The Hidden Life

J. R. Miller, 1895

The Sin of Not Praying for Others

There is a Scripture word which suggests to us in a striking way—the importance of praying for others. Samuel had been set aside by the people in their eagerness to have a king. For a moment their consciences were awakened to a sense of their sin; and they came to him, as they had done so often before, with a request that he would pray for them. His answer was: "God forbid that I should sin against the Lord—in ceasing to pray for you."

Perhaps we are not accustomed to think of praying for others in just this way, as a duty, the omission of which is a sin against God. We think of it as a privilege—but scarcely as a part of love's solemn duty. We are in danger of narrowing our prayers to ourselves and our own wants. We think of our own sorrows and trials, our own duties, our own work, our own spiritual growth, and too often do not look out of the window upon our friend's rough path or sore struggle. But selfishness in praying is one of the worst forms of selfishness. If ever love reaches its best and purest, it ought to be when we are standing before God.

Or our ceasing to pray for our friends may be from lack of deep, earnest thought concerning them. We pray for them when they are sick or in sore trouble—but at other times that we do not realize that they need our prayers. Their needs or perils are not apparent to us. They seem to be happy. There is nothing of which we are aware in their life, which appeals to our sympathy. We see only the surface, and are oblivious to their deeper necessities or dangers. We forget that they are souls with immortal needs; that they have enemies whom we cannot see, who are seeking their hurt continually; that in this vast, complex life there are a thousand influences touching them which tend to work them injury; that only the hand of Christ can safely lead them through this perilous life; that they are to live forever, and that they have interests which project into eternity. We are apt to forget that our bright, happy, gentle, attractive friends without Christ—are without true hope of heaven. We need to think of these deeper spiritual needs of those about us, lest we cease to pray for them, and so sin against God.

Another reason why some cease to pray for their friends, is that answers to prayers already offered in their behalf have been so long delayed. There are mothers, for example, who for weary years have been pleading for the salvation of children who still remain impenitent. In the unanswering of their supplications, they lose faith and hope, and their prayer languishes. The same is true of others prayers. Hearts fail in the long delays.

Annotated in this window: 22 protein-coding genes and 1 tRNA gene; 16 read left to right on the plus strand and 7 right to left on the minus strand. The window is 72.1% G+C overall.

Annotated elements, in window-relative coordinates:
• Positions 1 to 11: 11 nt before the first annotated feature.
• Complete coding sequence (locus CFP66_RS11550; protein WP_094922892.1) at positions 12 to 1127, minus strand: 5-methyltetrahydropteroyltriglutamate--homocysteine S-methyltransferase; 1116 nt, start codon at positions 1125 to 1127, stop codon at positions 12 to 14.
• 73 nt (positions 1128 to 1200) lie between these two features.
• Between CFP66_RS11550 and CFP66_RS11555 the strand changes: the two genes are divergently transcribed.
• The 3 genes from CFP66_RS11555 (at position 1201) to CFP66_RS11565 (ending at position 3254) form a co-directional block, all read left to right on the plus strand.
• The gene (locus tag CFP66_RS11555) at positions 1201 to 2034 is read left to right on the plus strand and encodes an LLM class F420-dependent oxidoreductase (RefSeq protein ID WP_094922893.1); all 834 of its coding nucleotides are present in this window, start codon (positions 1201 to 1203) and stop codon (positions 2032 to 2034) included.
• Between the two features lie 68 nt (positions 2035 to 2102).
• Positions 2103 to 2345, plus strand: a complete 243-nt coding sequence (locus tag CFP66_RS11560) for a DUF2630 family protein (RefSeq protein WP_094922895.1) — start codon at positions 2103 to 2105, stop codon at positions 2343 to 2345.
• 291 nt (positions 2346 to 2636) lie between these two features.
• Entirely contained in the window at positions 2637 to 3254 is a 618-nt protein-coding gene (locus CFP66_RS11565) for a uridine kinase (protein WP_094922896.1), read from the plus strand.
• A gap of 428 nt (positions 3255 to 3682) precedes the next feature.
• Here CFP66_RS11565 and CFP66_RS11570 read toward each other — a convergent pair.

But deferred answers should not chill the warmth and earnestness of our asking. Delays are not refusals. God has his own time and way of granting our requests for others, as well as for ourselves. There are some blessings it takes a great while to prepare. They are like fruit which cannot ripen until their seasons comes, and to give them at once would only be to put into our hand that which is unripe and wholesome. There are purposes which God is working out in our friend's life through the sorrow, the loss, or the burden—which cannot be completed if our prayers are answered at once. It was more than twenty years before Jacob saw his prayers for his lost boy answered. We should not cease to pray because the answer tarries. Perhaps the coming of the blessing at last will depend upon our faithful continuance in prayer. If we faint, it will not come. It is a sad thing if deferred answers cause any of us to cease to pray for a careless friend. That is giving him up; and when we give him up, and cease to make supplication for him, what hope has he remaining? There are no other chains to bind him about the feet of God.

Another reason why some people cease to pray for those they have prayed for before, is something in these friends, or in their conduct, which has hurt or grieved them. There seemed such a reason in Samuel's case. He had given all his life to the interests of his people. He had spent all his years in serving them. It was good service too—service which brought incalculable blessing to the nation. Yet in his old age, when his hair had grown gray, he was set aside by the people he had served so loyally and so unselfishly. Samuel might have ceased now to pray for the people who had proved so ungrateful to him, and had treated him so unkindly; and he would have seemed to do right. They did not deserve to be longer loved and remembered in his prayers, he might have argued justly. Many men would have grown bitter against the people who had so treated them.

Instead of this, however, Samuel says he will not cease to pray for them; that it would be a sin against God for him to do this. No wrong treatment of him by them could absolve him from his duty of praying for them. Thus he exemplified the spirit of that love which found its complete revealing only in Christ.